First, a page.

Cancer cells growing on perfused 3D collagen model produced higher reactive oxygen species level and were more resistant to cisplatin compared to the 2D model.
Liu Q., Zhang Z., Liu Y., Cui Z., Zhang T., Li Z., Ma W.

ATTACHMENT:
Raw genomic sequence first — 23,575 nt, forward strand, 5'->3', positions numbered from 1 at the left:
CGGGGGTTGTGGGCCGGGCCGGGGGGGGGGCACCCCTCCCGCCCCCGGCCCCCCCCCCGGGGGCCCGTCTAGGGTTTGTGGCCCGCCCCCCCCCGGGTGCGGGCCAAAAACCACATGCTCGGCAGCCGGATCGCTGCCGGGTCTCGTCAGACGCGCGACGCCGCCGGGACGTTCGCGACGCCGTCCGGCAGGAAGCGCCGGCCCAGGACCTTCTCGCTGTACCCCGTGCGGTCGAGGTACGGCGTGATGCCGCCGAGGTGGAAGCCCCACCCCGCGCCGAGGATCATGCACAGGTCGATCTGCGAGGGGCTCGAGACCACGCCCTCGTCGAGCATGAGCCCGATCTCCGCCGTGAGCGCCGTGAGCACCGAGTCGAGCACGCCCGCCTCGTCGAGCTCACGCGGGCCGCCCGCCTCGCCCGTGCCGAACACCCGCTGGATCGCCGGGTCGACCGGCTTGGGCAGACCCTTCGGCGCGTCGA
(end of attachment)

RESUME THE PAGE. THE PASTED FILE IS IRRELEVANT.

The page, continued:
INTRODUCTION:Three-dimensional (3D) collagen scaffold models, due to their ability to mimic the tissue and organ structure in vivo, have received increasing interest in drug discovery and toxicity evaluation. METHODS:In this study, we developed a perfused 3D model and studied cellular response to cytotoxic drugs in comparison with traditional 2D cell cultures as evaluated by cancer drug cisplatin. RESULTS:Cancer cells grown in perfused 3D environments showed increased levels of reactive oxygen species (ROS) production compared to the 2D culture. As determined by growth analysis, cells in the 3D culture, after forming a spheroid, were more resistant to the cancer drug cisplatin compared to that of the 2D cell culture. In addition, 3D culturing cells showed elevated level of ROS, indicating a physiological change or the formation of a microenvironment that resembles tumor cells in vivo. CONCLUSIONS:These data revealed that cellular response to drugs for cells growing in 3D environments are dramatically different from that of 2D cultured cells. Thus, the perfused 3D collagen scaffold model we report here might be a potentially very useful tool for drug analysis.